JTF (just the facts): Published in 2019 by Super Labo (here). Clothbound hardcover with tipped in image, 104 pages, with 90 color reproductions. Includes an essay by Vitaly Patsyukov. In an edition of 1000 copies. Design by Koichi Hara/Hichiro. (Cover and spread shots below.)
This body of work was first published by Phaidon in 2006 (and reprinted in 2009.) That edition contained 52 unbound cards in a slipcase.
Comments/Context: By its very nature, a photograph made from sandwiched negatives expresses an inherent duality. It combines two full frame images together, right on top of each other, creating a transparent oscillating effect where the images wrestle for dominance, and in some cases, merge into a new hybrid union. And unlike the in-camera multiple exposure, the sandwiched negative print made in the darkroom can easily combine images from wholly different sources, places, and times, opening up broader avenues of experimentation and imagination.
Photographers have used the complex layering effects of the sandwiched negative print in a variety of sophisticated ways. In the 1970s, Robert Heinecken merged fronts and backs of magazine pages, and inserted provocative images of war and pornography into mainstream publications, exposing the hypocrisies of both the media and its readers. And in the 1980s, Mark Morrisroe used sandwiched negatives more personally, bringing nudes, still life objects, gay pornography, and even his own x-rays and dental records into shifting expressions of inner and outer lives. In general, the form lends itself well to resonant mixing, where surreal combinations, dreamlike constructions, and jarring opposites and juxtapositions are all possible.
Boris Mikhailov’s sandwiched images, using his own photographs from the 1960s and 1970s as raw material, provide a particularly poignant portrait of Soviet life, and in particular, the separation between public and private lives that took place under that regime. With freedoms of all kinds curtailed significantly by the government, everyday existence took on a suffocating grey tone, and the only forms of personal expression that survived were ones that took place in secret. Mikhailov’s photographs from this early period in his artistic career are filled with this public/private friction, where bleak images of snowy days and grim, depressed circumstances are balanced by small moments of individual rebellion and expression, usually taking the form of easy going nudity, bawdy joking, or hidden joys. In the past few years, the Ukrainian photographer’s early work has gotten a much deeper excavation – the 2015 photobook Diary (reviewed here) and the 2019 publication Suzi et Cetera (Part 2) (reviewed here) both unearthed unexpectedly strong imagery from those uncertain times, and this photobook Yesterday’s Sandwich II continues in this progression, expanding on a smaller 2007 release of images from his sandwiched negative body of work.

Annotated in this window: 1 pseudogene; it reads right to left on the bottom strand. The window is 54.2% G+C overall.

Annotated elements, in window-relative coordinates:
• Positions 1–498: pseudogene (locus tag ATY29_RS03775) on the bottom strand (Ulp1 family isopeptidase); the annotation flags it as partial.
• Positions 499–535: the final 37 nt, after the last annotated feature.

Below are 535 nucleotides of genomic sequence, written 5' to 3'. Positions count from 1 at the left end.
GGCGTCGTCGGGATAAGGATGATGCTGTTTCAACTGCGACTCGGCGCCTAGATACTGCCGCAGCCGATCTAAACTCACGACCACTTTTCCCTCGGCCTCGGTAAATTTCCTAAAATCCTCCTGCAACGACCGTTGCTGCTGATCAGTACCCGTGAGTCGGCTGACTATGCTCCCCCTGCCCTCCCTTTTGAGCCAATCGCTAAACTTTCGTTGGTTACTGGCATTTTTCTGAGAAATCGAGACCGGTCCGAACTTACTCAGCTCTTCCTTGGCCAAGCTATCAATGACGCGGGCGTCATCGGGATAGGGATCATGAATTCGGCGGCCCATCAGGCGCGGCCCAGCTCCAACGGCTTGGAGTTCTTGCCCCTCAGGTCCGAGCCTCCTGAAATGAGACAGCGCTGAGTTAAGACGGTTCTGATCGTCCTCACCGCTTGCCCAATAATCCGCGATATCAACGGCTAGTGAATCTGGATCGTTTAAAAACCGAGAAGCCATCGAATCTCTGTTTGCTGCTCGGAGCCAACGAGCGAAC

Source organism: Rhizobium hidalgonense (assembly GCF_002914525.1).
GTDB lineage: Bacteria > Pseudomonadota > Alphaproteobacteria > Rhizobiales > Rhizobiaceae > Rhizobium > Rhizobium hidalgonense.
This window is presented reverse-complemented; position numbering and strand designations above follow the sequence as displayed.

The trauma in Mikhailov’s image combinations lies right on the surface, like an elegant smack in the face. The world on fire, or going up in flames, is a repeated visual motif: a woman seems to gently lie in the grass, surrounded by an inferno of burning brush and orange smoke; an ugly dumpster fire in a vacant lot seems to release a cloud of smoke that resembles a young woman; and an older woman trudges through the winter atop a bed of fiery spaghetti noodles like burning coals. Bloody, pus-dripping injuries provide a similar commentary of the decayed health of the state. Burnt, scarred legs hang behind a young child at the lakeside, and another pair of kids seem spattered with blood at a tourist site, while open wounds erupt from snowy hillsides and village pathways, as though the land itself was diseased.